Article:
Clampdown on commercial motorcyclists (okada) takes its toll on Lagosians

The renewed restriction on the movement of commercial motorcycles, popularly called okada, within Lagos is taking its toll on residents.

Largely enforced by the police, the clampdown on some of the activities of okada riders is in line with the new traffic law in the state. However, since the enforcement was intensified last week, residents have had to trek long distances to their destinations.

This was due to the ban placed on okada along major routes, bridges and some areas in the state.

Meanwhile, the patronage for keke marwa has shot up considerably, owing to the misfortune of okada riders.

A passenger who requested anonymity urged the state government to reconsider its stance on the new traffic law. He admitted that the state government might have good intentions, but added that the law was premature.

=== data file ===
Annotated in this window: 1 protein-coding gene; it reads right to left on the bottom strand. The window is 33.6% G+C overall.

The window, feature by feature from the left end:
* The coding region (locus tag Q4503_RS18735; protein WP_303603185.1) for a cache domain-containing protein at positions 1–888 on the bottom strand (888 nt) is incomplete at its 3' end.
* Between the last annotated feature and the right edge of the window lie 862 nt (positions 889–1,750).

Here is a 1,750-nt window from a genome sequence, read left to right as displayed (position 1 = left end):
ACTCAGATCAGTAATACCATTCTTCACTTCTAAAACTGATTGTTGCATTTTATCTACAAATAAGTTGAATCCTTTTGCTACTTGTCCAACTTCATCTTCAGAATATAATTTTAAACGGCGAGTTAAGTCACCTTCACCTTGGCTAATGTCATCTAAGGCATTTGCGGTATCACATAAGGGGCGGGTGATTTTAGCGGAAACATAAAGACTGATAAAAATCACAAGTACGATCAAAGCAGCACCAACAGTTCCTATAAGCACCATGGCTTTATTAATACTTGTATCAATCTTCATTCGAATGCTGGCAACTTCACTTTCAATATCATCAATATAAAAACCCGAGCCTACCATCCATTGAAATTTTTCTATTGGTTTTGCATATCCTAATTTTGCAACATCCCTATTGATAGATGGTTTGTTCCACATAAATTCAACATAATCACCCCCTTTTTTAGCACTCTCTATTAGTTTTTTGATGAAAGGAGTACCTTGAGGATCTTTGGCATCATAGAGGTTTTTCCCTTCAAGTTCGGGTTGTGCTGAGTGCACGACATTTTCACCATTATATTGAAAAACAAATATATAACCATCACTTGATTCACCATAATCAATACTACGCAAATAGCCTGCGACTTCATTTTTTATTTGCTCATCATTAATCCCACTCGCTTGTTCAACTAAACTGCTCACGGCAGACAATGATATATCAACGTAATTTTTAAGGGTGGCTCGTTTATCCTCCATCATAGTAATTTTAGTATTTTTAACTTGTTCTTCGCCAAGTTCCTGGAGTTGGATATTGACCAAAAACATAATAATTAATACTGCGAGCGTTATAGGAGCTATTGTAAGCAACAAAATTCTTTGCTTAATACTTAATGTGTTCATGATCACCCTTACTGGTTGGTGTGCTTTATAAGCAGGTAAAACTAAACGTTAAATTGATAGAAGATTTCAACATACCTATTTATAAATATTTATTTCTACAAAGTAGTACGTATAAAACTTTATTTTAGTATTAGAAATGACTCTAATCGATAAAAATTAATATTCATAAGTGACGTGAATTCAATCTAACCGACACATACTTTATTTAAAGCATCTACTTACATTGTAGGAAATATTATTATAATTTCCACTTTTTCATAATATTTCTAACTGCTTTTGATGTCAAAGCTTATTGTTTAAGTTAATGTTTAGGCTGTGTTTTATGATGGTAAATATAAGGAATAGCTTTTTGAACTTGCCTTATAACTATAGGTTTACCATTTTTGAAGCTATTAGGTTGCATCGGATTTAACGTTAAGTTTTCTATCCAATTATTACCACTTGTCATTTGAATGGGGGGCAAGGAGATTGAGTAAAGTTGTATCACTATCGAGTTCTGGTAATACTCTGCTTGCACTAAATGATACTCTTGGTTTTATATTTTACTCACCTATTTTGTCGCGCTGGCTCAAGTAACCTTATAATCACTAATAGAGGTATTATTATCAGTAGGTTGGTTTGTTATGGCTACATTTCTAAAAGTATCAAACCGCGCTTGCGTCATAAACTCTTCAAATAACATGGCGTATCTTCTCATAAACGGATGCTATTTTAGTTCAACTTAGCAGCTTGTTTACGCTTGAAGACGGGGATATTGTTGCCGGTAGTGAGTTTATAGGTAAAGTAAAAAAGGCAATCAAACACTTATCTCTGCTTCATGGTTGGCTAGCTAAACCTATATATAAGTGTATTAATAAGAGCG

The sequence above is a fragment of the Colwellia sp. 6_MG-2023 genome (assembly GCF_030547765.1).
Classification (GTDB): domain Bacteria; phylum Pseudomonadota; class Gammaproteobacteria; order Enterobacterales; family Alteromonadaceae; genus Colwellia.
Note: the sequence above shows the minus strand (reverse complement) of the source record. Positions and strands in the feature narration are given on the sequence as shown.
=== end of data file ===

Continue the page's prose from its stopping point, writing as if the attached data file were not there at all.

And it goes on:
"The cost of taking a taxi in Lagos is very expensive. The government should allow okada within the streets of GRA as not everybody has a car or can afford taxi," he said.

Police and other security officers who ride on motorbikes are also not spared. Some of them claimed to have been challenged by their colleagues in enforcing the new traffic law.

A corporal attached to the Police headquarters at Ikeja, said he was recently riding on his bike to work when he was stopped by other police officers.

"I identified myself as a policeman but they ignored me. I had to plead with the leader of the team, but he said I had to park my bike somewhere as they have directive not to allow any motorcycle whether that of officers or civilian to ply within Ikeja," he said.

In his reaction, the State Police Commissioner, Umar Manko, stated that the state traffic law was "no respecter of persons".

"As it is now, if I ride on a motorcycle in restricted areas, I will be arrested. That is what the law says and we are enforcing it to the letter," he said.

Just last week, the State Task Force on the Environment and Special Offences Unit announced that it had crushed over 3000 motorcycles, to serve as a deterrent to commercial motorcyclists, who were arrested for plying restricted routes in the state.